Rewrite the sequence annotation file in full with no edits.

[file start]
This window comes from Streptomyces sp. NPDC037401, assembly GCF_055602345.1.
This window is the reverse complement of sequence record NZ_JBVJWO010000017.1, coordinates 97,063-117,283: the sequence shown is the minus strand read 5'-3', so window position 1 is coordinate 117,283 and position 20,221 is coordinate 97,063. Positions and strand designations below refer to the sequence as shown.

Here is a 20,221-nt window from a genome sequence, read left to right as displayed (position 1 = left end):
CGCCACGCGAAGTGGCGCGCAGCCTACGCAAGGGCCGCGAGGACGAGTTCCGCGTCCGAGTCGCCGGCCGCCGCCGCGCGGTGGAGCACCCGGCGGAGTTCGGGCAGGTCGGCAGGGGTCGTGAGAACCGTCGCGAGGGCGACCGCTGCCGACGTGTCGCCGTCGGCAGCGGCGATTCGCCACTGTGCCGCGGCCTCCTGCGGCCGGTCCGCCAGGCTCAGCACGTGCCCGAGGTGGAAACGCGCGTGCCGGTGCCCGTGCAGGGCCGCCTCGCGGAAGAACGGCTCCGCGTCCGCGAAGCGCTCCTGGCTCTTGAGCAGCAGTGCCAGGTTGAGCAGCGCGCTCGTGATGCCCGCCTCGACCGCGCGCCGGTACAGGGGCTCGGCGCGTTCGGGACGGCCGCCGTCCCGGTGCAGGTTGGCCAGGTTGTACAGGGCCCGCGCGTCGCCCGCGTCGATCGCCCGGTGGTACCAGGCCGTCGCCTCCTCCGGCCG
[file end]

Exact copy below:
This window comes from Streptomyces sp. NPDC037401, assembly GCF_055602345.1.
This window is the reverse complement of sequence record NZ_JBVJWO010000017.1, coordinates 97,063-117,283: the sequence shown is the minus strand read 5'-3', so window position 1 is coordinate 117,283 and position 20,221 is coordinate 97,063. Positions and strand designations below refer to the sequence as shown.

Here is a 20,221-nt window from a genome sequence, read left to right as displayed (position 1 = left end):
CGCCACGCGAAGTGGCGCGCAGCCTACGCAAGGGCCGCGAGGACGAGTTCCGCGTCCGAGTCGCCGGCCGCCGCCGCGCGGTGGAGCACCCGGCGGAGTTCGGGCAGGTCGGCAGGGGTCGTGAGAACCGTCGCGAGGGCGACCGCTGCCGACGTGTCGCCGTCGGCAGCGGCGATTCGCCACTGTGCCGCGGCCTCCTGCGGCCGGTCCGCCAGGCTCAGCACGTGCCCGAGGTGGAAACGCGCGTGCCGGTGCCCGTGCAGGGCCGCCTCGCGGAAGAACGGCTCCGCGTCCGCGAAGCGCTCCTGGCTCTTGAGCAGCAGTGCCAGGTTGAGCAGCGCGCTCGTGATGCCCGCCTCGACCGCGCGCCGGTACAGGGGCTCGGCGCGTTCGGGACGGCCGCCGTCCCGGTGCAGGTTGGCCAGGTTGTACAGGGCCCGCGCGTCGCCCGCGTCGATCGCCCGGTGGTACCAGGCCGTCGCCTCCTCCGGCCG